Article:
Imagine there's no heaven
As a kid, I thought the correct and only way to write years was “800 BC” (meaning “800 years before Christ”) and “800 AD” (meaning “800 years after death”).
I was wrong on many levels. The BC part is fine, but AD doesn’t stand for “after death” at all – it stands for “anno Domini”, meaning “in the year of the Lord”. And it should be placed before the year, not after: AD 800, not 800 AD. (If you find it hard to remember that BC comes after the year and AD comes before, just say them out loud. It makes sense to say “800 years before Christ”, not “before Christ 800 years”, and “in the year of the Lord 800”, not “800 in the year of the Lord”.)
No sooner had I got my head around those rules than I discovered there was a whole other naming system vying for my attention. Sometimes, especially in academic writing, BC and AD are replaced with BCE and CE, which stand for “before Common Era” and “Common Era”, or sometimes “before Current Era” and “Current Era”. These terms are equivalent to BC and AD – we are currently in the year AD 2017 and the year 2017 CE. (Note that both BCE and CE come after the year, making them slightly less confusing than BC and AD.)
Now that I know the Common Era system exists, I’m all for it. Its big advantage is that it’s secular, i.e. non-religious. Considering that, as of 2010, only 31.5% of the world’s population was Christian, it doesn’t make much sense to measure our lives in relation to Jesus Christ’s. Of course, the Common Era is only secular in a superficial way – even though it doesn’t namecheck Christ, it still uses his birth as its starting point – but I think a token gesture towards inclusivity is better than nothing.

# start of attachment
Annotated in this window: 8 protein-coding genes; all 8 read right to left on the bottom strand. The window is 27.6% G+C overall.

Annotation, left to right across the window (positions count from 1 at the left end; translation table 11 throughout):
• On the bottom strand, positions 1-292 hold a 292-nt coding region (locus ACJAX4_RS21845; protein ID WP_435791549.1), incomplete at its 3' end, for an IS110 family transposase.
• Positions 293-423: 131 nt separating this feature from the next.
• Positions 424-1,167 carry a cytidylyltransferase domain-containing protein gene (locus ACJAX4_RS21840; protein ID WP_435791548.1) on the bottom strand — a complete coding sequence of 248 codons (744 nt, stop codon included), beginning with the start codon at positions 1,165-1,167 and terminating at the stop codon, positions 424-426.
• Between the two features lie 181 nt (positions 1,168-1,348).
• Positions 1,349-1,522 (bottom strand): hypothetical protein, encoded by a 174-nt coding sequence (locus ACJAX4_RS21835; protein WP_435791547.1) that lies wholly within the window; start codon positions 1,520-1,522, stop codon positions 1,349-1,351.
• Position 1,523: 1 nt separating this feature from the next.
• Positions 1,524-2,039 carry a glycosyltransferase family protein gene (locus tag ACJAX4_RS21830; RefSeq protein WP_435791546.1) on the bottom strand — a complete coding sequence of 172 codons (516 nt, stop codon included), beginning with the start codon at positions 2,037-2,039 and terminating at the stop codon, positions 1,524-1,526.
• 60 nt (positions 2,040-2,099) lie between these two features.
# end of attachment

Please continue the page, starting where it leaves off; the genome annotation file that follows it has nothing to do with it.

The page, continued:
Having said that, I admit you need to consider your audience before switching to the Common Era. If you’re writing for the general public, you risk isolating the many readers who haven’t heard of the system, so it’s safer to stick to BC and AD.
One more note: I imagine some people dismiss the Common Era system as “PC gone mad”, akin to the “War on Christmas”. (Don’t even get me started on that.) If you encounter someone like that, it might help to remind them that this isn’t a newfangled invention. Wikipedia says:
The expression has been traced back to Latin usage to 1615, as vulgaris aerae, and to 1635 in English as “Vulgar Era”. The term “Common Era” can be found in English as early as 1708, and became more widely used in the mid-19th century by Jewish academics.